1. ^ a b Greer n.d.
  2. ^ Holman 1999, Section 4 The seven 'Passionate Pavans'. Melancholy.
  3. ^ Holman 1999, pp. 40–42.
  4. ^ Boden 2005, p. 322.
  5. ^ Caldwell 1991, p. 429, note.
  6. ^ a b c d e f g Holman 1999, Section 4 The seven 'Passionate Pavans'. "Lachrimae Antiquae".
  7. ^ Roberts 2006.
  8. ^ Boden 2005, p. 323.
  9. ^ Scott & Greer n.d.
  10. ^ Brown n.d.
  11. ^ Bonaventura, Jepson & Block n.d.
  12. ^ Banco de Gaia – Farewell Ferengistan CD – review on swapacd.com

Sources[edit]

  • Boden, Anthony (2005). Thomas Tomkins: The Last Elizabethan. Aldershot, England: Ashgate Publishing. ISBN 0-7546-5118-5.
  • Bonaventura, Sam di; Jepson, Barbara; Block, Adrienne Fried (n.d.). "Victoria Bond". In L. Macy (ed.). Grove Music Online. (subscription required)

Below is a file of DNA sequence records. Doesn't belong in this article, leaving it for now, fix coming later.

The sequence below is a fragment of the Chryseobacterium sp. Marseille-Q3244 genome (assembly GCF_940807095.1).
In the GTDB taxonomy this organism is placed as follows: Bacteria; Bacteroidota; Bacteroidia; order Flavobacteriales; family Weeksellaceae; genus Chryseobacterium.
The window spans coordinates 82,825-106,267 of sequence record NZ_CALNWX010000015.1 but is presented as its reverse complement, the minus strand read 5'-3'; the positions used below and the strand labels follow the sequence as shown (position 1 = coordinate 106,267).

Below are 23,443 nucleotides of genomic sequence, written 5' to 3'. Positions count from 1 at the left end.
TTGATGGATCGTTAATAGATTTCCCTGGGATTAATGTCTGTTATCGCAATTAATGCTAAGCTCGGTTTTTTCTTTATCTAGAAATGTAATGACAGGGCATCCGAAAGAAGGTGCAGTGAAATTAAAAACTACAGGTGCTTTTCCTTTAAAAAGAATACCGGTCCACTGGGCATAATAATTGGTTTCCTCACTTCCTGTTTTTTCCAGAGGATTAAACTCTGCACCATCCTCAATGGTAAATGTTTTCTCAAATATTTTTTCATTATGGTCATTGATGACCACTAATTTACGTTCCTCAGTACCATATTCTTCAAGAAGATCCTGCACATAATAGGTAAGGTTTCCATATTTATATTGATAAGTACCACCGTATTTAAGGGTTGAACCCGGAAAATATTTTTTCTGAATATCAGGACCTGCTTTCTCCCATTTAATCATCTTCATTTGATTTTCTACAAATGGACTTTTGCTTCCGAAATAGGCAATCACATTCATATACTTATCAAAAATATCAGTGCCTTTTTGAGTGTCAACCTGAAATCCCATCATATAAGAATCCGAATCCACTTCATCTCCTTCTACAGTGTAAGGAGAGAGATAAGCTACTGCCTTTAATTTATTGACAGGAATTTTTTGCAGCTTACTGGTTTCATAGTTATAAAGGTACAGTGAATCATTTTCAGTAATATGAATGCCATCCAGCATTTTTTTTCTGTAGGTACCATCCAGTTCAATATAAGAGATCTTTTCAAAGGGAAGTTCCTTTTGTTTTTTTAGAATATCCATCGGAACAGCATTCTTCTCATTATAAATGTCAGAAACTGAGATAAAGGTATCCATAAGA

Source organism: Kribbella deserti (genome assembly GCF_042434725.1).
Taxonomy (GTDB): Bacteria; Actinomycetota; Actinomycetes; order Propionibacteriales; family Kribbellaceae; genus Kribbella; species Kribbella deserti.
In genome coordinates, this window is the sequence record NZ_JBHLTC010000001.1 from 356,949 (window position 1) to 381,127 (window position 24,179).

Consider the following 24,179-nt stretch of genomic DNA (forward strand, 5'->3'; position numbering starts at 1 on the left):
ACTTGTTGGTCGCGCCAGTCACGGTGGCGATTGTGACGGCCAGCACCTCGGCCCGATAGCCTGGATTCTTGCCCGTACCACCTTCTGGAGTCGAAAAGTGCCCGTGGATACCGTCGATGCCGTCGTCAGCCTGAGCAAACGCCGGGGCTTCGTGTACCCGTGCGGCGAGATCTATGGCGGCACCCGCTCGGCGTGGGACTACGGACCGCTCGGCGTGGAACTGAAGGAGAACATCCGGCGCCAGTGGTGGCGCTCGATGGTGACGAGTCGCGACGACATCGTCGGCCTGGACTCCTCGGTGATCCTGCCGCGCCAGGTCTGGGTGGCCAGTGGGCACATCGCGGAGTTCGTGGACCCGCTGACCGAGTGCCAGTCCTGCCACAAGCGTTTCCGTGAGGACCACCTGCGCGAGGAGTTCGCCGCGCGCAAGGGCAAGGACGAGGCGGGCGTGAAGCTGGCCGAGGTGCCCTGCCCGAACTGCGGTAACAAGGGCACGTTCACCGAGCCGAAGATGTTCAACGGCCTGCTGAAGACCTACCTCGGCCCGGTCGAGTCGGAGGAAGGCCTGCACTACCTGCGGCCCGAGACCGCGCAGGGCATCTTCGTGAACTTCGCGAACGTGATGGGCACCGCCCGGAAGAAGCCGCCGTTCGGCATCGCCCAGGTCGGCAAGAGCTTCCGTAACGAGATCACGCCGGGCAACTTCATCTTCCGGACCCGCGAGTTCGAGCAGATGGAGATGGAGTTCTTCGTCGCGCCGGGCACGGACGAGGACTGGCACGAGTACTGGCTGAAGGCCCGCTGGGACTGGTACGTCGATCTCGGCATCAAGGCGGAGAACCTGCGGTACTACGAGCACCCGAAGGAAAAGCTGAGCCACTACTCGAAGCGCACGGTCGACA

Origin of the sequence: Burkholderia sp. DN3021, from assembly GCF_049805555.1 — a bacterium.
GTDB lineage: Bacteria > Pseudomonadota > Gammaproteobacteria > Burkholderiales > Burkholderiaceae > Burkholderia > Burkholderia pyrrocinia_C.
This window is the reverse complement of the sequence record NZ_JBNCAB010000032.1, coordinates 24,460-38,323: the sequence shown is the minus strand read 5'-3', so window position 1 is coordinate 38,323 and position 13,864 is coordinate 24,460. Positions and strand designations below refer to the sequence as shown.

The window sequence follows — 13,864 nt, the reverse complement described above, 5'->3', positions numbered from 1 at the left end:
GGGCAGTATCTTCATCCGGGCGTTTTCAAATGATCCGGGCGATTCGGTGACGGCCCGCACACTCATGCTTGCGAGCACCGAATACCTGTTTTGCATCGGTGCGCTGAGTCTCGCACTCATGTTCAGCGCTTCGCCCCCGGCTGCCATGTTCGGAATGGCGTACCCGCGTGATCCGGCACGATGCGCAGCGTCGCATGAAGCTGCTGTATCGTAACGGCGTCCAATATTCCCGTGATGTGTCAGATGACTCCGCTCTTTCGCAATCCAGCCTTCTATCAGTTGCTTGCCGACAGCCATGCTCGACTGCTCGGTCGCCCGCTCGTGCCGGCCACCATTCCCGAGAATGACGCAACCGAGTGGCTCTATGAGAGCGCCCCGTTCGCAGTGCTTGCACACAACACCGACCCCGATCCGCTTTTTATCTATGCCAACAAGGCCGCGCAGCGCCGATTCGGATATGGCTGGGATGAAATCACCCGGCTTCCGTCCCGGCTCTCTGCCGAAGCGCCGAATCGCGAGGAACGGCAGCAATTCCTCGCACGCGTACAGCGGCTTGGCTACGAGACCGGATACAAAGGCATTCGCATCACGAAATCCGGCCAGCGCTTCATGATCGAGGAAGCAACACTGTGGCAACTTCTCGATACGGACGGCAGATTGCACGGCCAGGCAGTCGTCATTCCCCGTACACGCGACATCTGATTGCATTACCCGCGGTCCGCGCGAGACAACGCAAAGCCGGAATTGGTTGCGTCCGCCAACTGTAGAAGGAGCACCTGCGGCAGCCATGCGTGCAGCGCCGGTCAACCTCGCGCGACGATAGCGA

• Brown, David (n.d.). "John Bennet (i)". In L. Macy (ed.). Grove Music Online. (subscription required)
  • Dowland, John. Second Booke of Songs or Ayres (1600) Facsimile edition of the original manuscript M2DOW
  • Greer, David (n.d.). "Air (2)". In L. Macy (ed.). Grove Music Online. (subscription required)
  • Holman, Peter (1999), Dowland: Lachrimae (1604), Cambridge University Press, doi:10.1017/CBO9780511605666, ISBN 0-521-58829-4
  • Roberts, Timothy (May 2006). "For the home keyboardist". Early Music (review of Hogwood, Dowland: Keyboard music). 34 (2): 311–313. doi:10.1093/em/cal015.
  • Scott, David; Greer, David (n.d.). "John Danyel". Grove Music Online. (subscription required)
  • Caldwell, John, ed. (1991). The Oxford History of English Music: Volume 1: From the Beginnings to c.1715. Oxford: Oxford University Press. ISBN 0-19-816129-8.

Further reading[edit]

External links[edit]